Back to top

Documentary Taiwan Equals Love (Image from GagaOOLala)

GagaOOLala’s original documentary Taiwan Equals Love was released recently. The film took 3 years to make and explores three different generations of Love, from the viewpoints of three different same-sex couples, as they go through the hardships of starting and supporting a family while witnessing some major political movements. Lalatai has invited the director of Taiwan Equals Love, Sophia, or Yan Zhexuan, to share the process and her beliefs in the making of the film. 

1. Why did you want to film Taiwan Equals Love

I haven’t really been much involved in gay movements before, and I'd never imagine that I’d live to see Taiwan with marriage equality. I met Jay, the producer, in 2017 when a glimpse of light was dawning for marriage equality thanks to a handful of legislators’ efforts. It caught wide public attention, as pro-gay and anti-gay voices emerged, dialogs between them began; marriage equality movements then went into full swing. Jay really wanted to film the process of gay people fighting for their rights so that it would go down in history. I thought it was a very remarkable thing and I wanted to document it as well to contribute to marriage equality movements. That’s when I decided to take part in the production of Taiwan Equals Love.

Founder of Portico Media, Jay Lin (second to the right), the cast of Taiwan Equals Love, and the director Yan Zhexuan (second to the left).(Image from GagaOOLala) 

2. What is the significance of filming documentaries for you? 

Documentaries are gentle yet powerful ways to change society, as they tell sincere life stories that, in this case, might resolve misconceptions regarding gay people, and provide them with a chance of dialog, a chance to accept, to accommodate, and to understand. For a filmmaker, it’s a process of self-dialog, in which they constantly organize one’s thoughts and handle their inner desires.  

3. What is the message of Taiwan Equals Love? Can you tell us your philosophy?

Deep down, everyone seeks a “home”. When you meet someone you love, you’d want to start a family with them. And it’s not just living together, but someone that you can always count on for everything in your life. Gay people may find their someone, but they’re lacking assurance by the law, and are hence required to face many risks and hardships alone.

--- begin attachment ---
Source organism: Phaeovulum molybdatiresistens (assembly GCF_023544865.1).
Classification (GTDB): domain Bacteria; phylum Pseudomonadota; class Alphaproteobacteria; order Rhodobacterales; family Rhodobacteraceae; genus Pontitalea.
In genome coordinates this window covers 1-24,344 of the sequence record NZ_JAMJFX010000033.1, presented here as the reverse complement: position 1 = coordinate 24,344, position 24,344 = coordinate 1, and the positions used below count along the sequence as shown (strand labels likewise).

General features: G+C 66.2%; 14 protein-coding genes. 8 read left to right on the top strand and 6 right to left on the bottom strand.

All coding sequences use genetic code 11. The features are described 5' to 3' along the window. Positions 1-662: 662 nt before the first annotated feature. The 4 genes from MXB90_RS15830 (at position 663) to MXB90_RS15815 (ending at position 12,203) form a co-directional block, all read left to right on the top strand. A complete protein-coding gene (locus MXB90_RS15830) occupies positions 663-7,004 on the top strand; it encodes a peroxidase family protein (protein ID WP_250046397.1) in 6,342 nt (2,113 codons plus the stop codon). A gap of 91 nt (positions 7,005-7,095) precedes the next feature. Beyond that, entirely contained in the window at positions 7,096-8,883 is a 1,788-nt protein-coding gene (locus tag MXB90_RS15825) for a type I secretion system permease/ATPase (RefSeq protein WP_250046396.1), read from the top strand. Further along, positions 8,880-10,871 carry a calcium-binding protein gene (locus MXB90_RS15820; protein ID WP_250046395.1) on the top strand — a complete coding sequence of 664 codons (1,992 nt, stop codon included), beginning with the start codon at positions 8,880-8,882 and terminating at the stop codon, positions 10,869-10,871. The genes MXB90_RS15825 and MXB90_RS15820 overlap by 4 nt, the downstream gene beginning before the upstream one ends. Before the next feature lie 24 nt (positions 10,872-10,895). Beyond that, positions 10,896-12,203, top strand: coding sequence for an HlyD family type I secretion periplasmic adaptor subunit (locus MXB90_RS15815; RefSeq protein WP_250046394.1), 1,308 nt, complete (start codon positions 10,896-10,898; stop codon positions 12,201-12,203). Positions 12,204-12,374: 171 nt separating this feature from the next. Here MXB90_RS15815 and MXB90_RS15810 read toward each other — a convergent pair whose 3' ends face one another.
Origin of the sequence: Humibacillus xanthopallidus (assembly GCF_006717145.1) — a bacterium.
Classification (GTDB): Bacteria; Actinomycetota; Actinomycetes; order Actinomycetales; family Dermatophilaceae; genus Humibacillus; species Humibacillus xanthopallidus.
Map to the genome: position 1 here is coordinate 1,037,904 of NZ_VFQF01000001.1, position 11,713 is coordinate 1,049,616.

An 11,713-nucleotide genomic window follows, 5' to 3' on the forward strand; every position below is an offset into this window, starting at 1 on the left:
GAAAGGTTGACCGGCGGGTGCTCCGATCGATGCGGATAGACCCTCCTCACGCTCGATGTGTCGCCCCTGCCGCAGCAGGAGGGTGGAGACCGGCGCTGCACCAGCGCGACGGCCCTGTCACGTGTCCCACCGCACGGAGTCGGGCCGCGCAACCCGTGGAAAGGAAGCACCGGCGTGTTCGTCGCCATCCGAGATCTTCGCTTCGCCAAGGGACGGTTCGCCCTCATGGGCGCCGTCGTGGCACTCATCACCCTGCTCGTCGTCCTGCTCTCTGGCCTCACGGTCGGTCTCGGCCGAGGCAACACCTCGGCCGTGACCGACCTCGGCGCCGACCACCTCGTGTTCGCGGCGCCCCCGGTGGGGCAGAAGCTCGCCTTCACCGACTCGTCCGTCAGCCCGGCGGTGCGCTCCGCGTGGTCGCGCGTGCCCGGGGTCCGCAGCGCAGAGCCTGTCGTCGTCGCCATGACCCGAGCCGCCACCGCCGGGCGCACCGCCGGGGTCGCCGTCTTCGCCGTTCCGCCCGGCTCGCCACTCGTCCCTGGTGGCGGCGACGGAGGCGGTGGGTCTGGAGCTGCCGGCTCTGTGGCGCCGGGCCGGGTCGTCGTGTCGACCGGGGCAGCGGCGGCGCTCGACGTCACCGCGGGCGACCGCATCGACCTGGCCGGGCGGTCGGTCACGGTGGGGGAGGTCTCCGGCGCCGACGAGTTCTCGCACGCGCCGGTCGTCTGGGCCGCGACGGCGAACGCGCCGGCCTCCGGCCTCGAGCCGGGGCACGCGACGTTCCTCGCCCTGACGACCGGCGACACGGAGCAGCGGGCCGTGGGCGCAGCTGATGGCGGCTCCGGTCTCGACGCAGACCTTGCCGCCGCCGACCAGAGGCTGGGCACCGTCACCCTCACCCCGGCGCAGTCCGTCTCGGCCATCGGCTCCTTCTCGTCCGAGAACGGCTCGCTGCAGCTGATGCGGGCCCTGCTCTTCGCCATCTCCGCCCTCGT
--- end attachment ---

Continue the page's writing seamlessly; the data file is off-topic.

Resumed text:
Someone once asked me why are my gay stories all happy? Because I feel that in my head there are simply too many sad gay stories. Reality often hinders “happiness” from gays. So for me, what’s really worth telling is the stories with couples who, against all odds, come courageously together every step of the way. 

The fight for marriage equality is fundamentally gay people fighting for their basic rights to be happy. I wanted to know, what exactly do they expect it to become? Why fight for it, when you’ve already got enough in your hands? And what is the actual significance for them to gain this legal assurance of marriage equality? 

4. How did you choose which subjects to film in Taiwan Equals Love

Tien-Ming and Ho Hsian who have been together for over 30 years. (Image from GagaOOLala)

I wanted to have subjects from different generations from the beginning. Mostly because I wanted to showcase the hardships presented in different ages, and of how couples face the pressure of their families, and what different meanings marriage equality has to them.

5. What was the most memorable thing during the filming of Taiwan Equals Love? Why?​

That would probably be May 17th, 2019, the day before the “Act for Implementation of J.Y. Interpretation No. 748” was voted in the legislature. The fact is that since the day of the constitutional interpretation on May 17th, 2017, when the grand justice requested that the legislature passed a bill within 2 years, the voices of anti-marriage equality never ceased. Especially the conservative churches, they were constantly looking for means to prevent marriage equality from happening; even petitioned for a referendum, which torn many gay hearts apart. In the course of making the film, we’ve heard many gay-blackening voices. And yet, we carried on with such tears in our hearts, as we fought to defend that bottom line of “marriage”.

On May 17th, 2019, the day of the bill vote and the last step of the road, we were hit by a sudden downpour, as if the final test from the heavens. That day, gay people stood before the legislature, soaking wet, but determined. As soon as the bill passed, the skies cleared. It was a magical moment that we collectively experienced, and an excitement that I’ll never forget.